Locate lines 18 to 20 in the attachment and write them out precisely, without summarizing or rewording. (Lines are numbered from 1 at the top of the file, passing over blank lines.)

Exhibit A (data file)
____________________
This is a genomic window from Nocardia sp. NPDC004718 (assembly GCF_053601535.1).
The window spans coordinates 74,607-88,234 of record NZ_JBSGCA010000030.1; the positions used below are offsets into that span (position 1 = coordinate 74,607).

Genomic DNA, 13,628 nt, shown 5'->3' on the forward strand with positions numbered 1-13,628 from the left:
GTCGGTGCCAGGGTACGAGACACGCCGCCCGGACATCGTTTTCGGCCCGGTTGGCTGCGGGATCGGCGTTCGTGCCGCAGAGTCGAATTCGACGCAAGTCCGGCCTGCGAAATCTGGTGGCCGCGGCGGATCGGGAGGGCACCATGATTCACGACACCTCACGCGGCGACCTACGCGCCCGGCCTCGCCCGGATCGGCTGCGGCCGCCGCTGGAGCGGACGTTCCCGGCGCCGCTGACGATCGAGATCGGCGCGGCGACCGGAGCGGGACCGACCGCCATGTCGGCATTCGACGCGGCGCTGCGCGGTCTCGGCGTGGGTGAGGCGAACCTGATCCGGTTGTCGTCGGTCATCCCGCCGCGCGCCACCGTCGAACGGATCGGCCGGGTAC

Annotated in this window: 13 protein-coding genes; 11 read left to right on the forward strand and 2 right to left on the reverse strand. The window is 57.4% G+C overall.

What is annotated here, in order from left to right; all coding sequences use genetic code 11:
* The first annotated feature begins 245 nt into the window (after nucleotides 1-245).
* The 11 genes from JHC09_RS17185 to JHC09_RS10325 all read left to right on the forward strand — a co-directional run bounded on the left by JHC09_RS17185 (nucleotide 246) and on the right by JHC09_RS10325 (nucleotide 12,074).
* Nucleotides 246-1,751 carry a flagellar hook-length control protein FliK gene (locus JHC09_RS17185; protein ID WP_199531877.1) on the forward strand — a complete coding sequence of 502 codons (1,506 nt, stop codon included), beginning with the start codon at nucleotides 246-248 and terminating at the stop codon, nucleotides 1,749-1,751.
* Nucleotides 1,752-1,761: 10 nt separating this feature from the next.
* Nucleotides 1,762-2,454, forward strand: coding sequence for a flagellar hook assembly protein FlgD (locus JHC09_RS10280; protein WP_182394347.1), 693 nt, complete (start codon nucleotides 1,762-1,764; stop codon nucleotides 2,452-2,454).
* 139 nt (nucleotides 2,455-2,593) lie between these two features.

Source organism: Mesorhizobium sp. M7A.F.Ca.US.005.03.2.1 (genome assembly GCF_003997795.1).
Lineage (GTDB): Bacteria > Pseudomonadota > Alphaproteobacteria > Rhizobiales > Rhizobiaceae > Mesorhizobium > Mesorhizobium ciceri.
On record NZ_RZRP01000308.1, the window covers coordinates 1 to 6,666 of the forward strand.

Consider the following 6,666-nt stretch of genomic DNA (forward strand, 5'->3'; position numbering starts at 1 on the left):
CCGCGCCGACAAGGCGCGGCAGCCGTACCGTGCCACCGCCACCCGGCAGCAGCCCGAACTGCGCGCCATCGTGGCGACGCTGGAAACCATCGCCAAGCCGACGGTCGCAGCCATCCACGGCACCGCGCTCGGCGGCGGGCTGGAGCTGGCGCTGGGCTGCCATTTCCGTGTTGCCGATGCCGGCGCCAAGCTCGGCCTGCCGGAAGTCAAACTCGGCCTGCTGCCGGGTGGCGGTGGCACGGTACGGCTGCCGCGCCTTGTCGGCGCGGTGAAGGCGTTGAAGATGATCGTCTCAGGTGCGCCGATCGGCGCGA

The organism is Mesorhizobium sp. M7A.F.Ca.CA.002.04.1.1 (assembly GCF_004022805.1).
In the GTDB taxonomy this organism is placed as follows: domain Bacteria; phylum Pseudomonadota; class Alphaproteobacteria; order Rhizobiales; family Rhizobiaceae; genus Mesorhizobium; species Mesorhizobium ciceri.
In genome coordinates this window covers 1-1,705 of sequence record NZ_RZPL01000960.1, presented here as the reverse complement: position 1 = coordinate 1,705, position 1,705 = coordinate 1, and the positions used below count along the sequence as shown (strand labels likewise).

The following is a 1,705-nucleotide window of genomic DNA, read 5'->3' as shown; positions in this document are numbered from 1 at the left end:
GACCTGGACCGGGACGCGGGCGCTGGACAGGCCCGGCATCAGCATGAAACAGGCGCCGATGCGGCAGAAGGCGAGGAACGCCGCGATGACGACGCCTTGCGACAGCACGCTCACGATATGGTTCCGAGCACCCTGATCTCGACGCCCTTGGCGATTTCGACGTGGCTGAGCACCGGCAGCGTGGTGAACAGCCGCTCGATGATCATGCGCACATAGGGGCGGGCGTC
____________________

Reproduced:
The organism is Mesorhizobium sp. M7A.F.Ca.CA.002.04.1.1 (assembly GCF_004022805.1).
In the GTDB taxonomy this organism is placed as follows: domain Bacteria; phylum Pseudomonadota; class Alphaproteobacteria; order Rhizobiales; family Rhizobiaceae; genus Mesorhizobium; species Mesorhizobium ciceri.
In genome coordinates this window covers 1-1,705 of sequence record NZ_RZPL01000960.1, presented here as the reverse complement: position 1 = coordinate 1,705, position 1,705 = coordinate 1, and the positions used below count along the sequence as shown (strand labels likewise).